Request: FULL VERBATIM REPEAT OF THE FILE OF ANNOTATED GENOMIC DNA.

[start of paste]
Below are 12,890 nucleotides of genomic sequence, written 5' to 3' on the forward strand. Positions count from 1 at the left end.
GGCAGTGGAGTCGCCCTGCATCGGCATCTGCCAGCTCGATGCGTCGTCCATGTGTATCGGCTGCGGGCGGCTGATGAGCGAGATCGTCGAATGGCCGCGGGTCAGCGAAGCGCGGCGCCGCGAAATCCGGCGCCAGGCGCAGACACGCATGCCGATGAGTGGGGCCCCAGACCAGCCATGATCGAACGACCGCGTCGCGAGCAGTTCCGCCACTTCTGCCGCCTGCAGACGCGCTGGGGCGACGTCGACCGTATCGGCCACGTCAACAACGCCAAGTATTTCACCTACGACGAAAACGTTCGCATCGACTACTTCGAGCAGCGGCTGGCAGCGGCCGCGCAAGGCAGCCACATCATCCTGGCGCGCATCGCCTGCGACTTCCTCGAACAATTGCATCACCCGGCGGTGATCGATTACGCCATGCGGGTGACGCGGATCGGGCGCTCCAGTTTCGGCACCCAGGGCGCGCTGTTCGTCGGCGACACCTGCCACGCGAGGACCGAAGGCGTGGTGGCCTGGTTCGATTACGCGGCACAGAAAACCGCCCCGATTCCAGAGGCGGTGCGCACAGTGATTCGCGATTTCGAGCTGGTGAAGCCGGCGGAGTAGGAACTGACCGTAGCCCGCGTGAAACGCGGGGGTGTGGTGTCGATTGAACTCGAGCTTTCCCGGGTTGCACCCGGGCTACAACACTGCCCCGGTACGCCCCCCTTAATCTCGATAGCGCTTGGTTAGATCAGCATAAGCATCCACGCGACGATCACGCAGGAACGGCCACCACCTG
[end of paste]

Below are 12,890 nucleotides of genomic sequence, written 5' to 3' on the forward strand. Positions count from 1 at the left end.
GGCAGTGGAGTCGCCCTGCATCGGCATCTGCCAGCTCGATGCGTCGTCCATGTGTATCGGCTGCGGGCGGCTGATGAGCGAGATCGTCGAATGGCCGCGGGTCAGCGAAGCGCGGCGCCGCGAAATCCGGCGCCAGGCGCAGACACGCATGCCGATGAGTGGGGCCCCAGACCAGCCATGATCGAACGACCGCGTCGCGAGCAGTTCCGCCACTTCTGCCGCCTGCAGACGCGCTGGGGCGACGTCGACCGTATCGGCCACGTCAACAACGCCAAGTATTTCACCTACGACGAAAACGTTCGCATCGACTACTTCGAGCAGCGGCTGGCAGCGGCCGCGCAAGGCAGCCACATCATCCTGGCGCGCATCGCCTGCGACTTCCTCGAACAATTGCATCACCCGGCGGTGATCGATTACGCCATGCGGGTGACGCGGATCGGGCGCTCCAGTTTCGGCACCCAGGGCGCGCTGTTCGTCGGCGACACCTGCCACGCGAGGACCGAAGGCGTGGTGGCCTGGTTCGATTACGCGGCACAGAAAACCGCCCCGATTCCAGAGGCGGTGCGCACAGTGATTCGCGATTTCGAGCTGGTGAAGCCGGCGGAGTAGGAACTGACCGTAGCCCGCGTGAAACGCGGGGGTGTGGTGTCGATTGAACTCGAGCTTTCCCGGGTTGCACCCGGGCTACAACACTGCCCCGGTACGCCCCCCTTAATCTCGATAGCGCTTGGTTAGATCAGCATAAGCATCCACGCGACGATCACGCAGGAACGGCCACCACCTG